I suppose since Mainframe didn’t include any weapons, one could assume he might be a pacifist along the lines of Lifeline. However, he breaks the stereotype for what you’d consider a computer specialist. He’s former Airborne and reinlisted as a Marine, and as the file card states, “He’s got brains–but he’s hard.”
Though the technology that he carries seems quaint and out of date today, in 1986 this was high tech stuff. There were no laptops, smartphones or handheld GPS back then. I can remember a “portable” computer that my father brought home from work back then. It was similar in size to Mainframe’s, had a monochrome monitor built into one end, and probably weighed forty pounds. Now imagine hefting that around the battlefield. Yikes.
Mainframe had a line in Arise Serpentor Arise that struck me. While he and Dial-Tone were being berated by Beachhead for playing a video game while on guard duty, he mentioned learning in Vietnam to avoid the “thousand yard stare” by diverting one’s attention. The reference to a historical war (excuse me, conflict) took me by surprise. While the GI Joe comic of the 80’s recalled Vietnam often, I can’t recall other instances than this one in the Sunbow cartoon. Just a neat little aside, and a nod to his file card background as well.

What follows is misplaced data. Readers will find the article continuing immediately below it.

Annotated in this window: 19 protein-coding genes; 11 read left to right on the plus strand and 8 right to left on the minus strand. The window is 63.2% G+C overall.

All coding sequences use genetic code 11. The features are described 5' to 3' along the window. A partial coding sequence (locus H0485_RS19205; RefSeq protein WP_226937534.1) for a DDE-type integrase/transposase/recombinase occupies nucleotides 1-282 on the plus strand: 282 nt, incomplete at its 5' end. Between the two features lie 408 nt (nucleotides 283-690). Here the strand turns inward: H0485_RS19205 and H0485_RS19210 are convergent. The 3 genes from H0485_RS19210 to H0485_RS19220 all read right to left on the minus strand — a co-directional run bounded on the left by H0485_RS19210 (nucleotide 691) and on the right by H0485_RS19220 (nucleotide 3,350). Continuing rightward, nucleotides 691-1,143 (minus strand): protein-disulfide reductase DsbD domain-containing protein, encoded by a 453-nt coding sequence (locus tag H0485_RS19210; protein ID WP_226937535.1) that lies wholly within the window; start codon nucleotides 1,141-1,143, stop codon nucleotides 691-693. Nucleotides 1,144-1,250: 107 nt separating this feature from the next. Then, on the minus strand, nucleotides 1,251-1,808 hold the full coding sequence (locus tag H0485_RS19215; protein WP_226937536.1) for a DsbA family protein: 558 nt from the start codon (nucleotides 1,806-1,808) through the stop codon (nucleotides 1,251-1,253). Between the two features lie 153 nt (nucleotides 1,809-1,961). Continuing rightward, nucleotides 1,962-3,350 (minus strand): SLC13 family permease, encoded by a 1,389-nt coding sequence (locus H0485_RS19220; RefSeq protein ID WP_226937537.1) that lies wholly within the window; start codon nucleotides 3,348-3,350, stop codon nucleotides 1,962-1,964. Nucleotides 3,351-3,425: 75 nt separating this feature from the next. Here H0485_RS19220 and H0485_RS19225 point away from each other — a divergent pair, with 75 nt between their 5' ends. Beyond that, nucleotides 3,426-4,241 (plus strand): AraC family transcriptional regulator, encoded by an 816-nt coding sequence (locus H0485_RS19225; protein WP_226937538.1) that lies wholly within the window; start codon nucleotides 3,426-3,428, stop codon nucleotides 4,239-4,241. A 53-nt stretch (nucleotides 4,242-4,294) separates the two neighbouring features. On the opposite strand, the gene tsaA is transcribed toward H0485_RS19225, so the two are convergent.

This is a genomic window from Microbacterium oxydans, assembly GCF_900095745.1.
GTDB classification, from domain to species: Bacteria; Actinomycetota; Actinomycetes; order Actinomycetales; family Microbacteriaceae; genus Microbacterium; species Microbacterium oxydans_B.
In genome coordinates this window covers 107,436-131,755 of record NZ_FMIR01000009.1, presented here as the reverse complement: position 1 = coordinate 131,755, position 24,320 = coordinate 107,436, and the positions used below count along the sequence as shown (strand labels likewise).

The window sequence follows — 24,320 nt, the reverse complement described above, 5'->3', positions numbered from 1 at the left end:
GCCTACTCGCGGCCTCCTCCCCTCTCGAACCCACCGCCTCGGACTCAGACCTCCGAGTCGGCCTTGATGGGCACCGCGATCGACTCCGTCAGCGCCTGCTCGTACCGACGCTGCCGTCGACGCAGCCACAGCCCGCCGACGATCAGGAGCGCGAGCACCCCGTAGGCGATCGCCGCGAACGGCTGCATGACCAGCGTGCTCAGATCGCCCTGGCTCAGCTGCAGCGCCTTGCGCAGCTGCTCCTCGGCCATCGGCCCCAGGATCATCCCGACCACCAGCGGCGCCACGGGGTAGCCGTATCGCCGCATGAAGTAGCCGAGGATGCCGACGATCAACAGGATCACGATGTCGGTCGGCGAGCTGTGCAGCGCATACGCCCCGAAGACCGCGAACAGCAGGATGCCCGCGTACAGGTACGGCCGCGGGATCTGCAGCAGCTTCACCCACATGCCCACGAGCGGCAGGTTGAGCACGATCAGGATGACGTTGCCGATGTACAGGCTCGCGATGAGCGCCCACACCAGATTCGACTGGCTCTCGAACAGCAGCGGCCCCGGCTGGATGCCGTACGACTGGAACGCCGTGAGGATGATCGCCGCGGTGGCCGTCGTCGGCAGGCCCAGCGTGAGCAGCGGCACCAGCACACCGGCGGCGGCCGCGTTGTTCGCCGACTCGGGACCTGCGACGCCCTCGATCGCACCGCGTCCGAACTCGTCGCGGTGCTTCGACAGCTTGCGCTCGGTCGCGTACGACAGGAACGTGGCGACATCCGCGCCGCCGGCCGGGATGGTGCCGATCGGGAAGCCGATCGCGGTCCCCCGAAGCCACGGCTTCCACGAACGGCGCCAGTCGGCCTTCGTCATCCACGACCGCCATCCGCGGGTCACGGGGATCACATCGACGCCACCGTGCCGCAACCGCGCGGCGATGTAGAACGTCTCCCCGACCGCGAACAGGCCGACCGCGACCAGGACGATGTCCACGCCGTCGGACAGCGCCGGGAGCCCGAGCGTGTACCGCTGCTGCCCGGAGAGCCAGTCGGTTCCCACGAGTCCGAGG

I remember at the time this figure looked so different from anything in previous years, a common feeling I had about the ’86 figures in general. Mainframe certainly had a lot of “stuff” attached to his uniform. However, it’s not pointless sculpted bits, but rather parts that he could need for field repairs of computer equipment. That’s no surprise, considering that a computer specialist could need quick access to components. After all, you can’t just run to the Trucial Abysmia Radio Shack while on a mission. But again, don’t let appearances deceive, as his Marine Corps background is on display on both his helmet and belt buckle.